WHAT HAS DISTINGUISHED Brian Moore, since the days of The Lonely Passion of Judith Hearne , and The Luck of Giner Coffey , is the fact that he is a "Writer," one with a capital "W," in a league with, say, Graham Greene. In fact, it's useful, in approaching Moore, to remember Greene's own system of differentiating between his heavyweight work and his "entertainments." Moore's latest novel The Mangan Inheritance , is an "entertainment," most of which I found highly entertaining. Most, but not all.
It has every Irish cliche -- guilt, mist, red hair, drunkenness, madness, poetry, lust, ruined castles, violence, a fair amount of sex and some incest, the kind of thing the Irish Censorship Board used to save us from in the days when Moore was a young Irish exile writing short stories in Canada.
In the novel, Moore writes in the phantasmagorical tradition of the old Irish "Seanachai" or storytellers who used to travel about the country weaving tales -- usually for their night's drink and lodgings -- in which the supernatural and the commonplace, fantasy and fact were all tools for the telling.
It is a genre which suits Moore, because sometimes when he is writing in the grip of that fundamental pessimism of the Irish, particularly of the Irish artist, he strikes me as finding it easier to tell an unusual story, than to empathize with his characters.
The Mangan Inheritance is about Jamie Mangan, who lives in Canada and makes discoveries in his father's papers that lead him to believe himself a descendant of the poet James Clarence Mangan. Moore makes him Europe's first poete maudit though Mangan was in fact only one in a long line of destroyed, drunken, disillusioned Irish talents produced by a nation on the run for several hundred years.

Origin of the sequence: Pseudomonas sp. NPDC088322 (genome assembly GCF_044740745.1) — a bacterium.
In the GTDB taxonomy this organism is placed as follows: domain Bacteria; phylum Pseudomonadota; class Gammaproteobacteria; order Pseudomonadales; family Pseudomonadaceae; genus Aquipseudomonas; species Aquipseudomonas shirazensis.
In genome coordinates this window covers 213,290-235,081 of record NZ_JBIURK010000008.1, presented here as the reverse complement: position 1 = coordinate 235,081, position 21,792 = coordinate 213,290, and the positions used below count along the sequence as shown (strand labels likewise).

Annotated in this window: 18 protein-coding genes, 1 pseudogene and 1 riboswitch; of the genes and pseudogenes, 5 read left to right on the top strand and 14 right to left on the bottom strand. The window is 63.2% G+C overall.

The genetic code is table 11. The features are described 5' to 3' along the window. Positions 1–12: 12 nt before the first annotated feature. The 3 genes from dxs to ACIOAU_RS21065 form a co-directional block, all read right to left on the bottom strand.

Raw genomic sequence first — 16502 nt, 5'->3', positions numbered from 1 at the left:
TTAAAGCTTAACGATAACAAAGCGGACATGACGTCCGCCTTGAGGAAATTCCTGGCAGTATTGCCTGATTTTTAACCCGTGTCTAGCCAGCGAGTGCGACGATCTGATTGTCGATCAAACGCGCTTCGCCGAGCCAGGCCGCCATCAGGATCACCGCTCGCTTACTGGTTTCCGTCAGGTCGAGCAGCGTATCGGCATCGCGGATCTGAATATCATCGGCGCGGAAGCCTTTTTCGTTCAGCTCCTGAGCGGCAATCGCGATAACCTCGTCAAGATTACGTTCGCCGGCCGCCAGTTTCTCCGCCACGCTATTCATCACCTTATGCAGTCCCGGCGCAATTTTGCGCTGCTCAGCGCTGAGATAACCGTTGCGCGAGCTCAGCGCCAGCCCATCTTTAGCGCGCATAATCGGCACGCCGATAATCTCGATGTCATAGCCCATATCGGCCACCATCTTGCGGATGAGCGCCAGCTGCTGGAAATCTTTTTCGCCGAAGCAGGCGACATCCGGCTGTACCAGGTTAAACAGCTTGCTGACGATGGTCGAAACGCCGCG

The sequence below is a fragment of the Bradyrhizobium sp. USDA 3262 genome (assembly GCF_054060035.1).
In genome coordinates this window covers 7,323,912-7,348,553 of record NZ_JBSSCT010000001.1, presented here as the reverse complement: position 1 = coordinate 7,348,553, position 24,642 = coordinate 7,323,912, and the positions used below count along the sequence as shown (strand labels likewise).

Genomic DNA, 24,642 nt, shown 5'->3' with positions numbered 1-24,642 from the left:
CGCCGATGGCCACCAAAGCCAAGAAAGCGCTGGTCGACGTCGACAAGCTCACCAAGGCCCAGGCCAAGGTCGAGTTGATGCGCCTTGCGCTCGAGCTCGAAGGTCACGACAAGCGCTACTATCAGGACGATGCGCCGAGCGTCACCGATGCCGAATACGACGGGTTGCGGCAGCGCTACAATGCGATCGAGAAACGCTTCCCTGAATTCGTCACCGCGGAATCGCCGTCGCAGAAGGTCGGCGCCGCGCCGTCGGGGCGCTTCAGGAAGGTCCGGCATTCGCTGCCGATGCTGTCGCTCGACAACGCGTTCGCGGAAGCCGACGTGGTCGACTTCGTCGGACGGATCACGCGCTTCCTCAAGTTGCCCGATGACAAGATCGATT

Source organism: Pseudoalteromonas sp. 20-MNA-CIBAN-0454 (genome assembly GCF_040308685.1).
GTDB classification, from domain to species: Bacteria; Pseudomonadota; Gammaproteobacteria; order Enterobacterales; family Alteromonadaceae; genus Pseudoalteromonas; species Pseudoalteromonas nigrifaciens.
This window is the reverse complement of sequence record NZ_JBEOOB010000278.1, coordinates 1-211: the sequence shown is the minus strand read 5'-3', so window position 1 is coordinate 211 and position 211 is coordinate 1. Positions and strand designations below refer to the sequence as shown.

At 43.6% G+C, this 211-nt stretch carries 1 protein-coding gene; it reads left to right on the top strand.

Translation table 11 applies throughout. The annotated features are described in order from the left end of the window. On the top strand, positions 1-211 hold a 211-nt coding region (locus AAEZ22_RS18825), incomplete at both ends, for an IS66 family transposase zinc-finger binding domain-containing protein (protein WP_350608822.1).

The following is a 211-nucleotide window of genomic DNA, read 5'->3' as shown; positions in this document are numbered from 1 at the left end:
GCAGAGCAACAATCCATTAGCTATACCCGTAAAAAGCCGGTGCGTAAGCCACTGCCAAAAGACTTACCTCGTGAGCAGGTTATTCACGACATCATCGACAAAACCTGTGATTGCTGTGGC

Mangan was supposed to be childless. However, Jamie, himself a man of poetry but no position, or even certitude of identity, discovers he has such an incredible physical resemblance to what is supposed to be a daguerreotype of the Irish poet, that he feels he has acquired a doppelganger . At a moment of personal crisis, he also acquires an inheritance and comes to Ireland to find his missing links.
The book's central theme is a highly ingenious idea, and Moore handles the research into poor James Clarence extremely well. This part of the book might be termed an Irish Roots .
In his rummagings into the past, Jamie digs up some very hard roots indeed. Hard to take, in fact. He encounters 18-year-old Kathleen, for instance, possibly a cousin, a beautiful redhead who doesn't wash but is nevertheless an object of Mangan's powerful lust. Living with her in a rented caravan is her dwarfish brother Con, who is a thief, a drunk and a homosexual to boot. Nearby live other Mangans -- an aunt who is subject to "mental troubles," and a cousin, Dinny, who has left his desk job at a bank to work as a laborer. His sister Maeve is a lay sister in England in Mysterious Circumstances. You know, a typical Irish scene -- rosary beads, family with the Sacred Heart Lamp shining in the kitchen, but with the motto underneath altered slightly to read "The Family that lays together, stays together."
It doesn't in this case, however, and the story unfolds almost like a film script, as it might have been written in a partnership between Charles Addams and Monty Python with acknowledgements to Darby O'Gill and the Little People.
The unfolding Mangan and mysterious member of the family -- an implausible old maimed man living hermit-like in improbable surroundings.
Mangan is revolted by what he discovers. A sort of bardic contest ensues, although Moore gives less weight than he should to the encounter. We might have been given some examples of the hermit's poetry, for instance, but Moore's writing seems to tire here. There are occasional opportunities for the kind of nit-picking reviewers are paid for -- "Skull" for the Cork town of "Schull" and so on.
In the end Jamie Mangan parts badly and inconclusively from Ireland, having been beaten up in the process, to go back to Canada and confront yet another family tragedy.
But Moore is melodious, and, as I indicated earlier, I am an admirer of his. He is a major writer of our time, and if one approaches The Mangan Inheritance as a kind of modern version of The Crock of Gold with sex, one will know what to expect.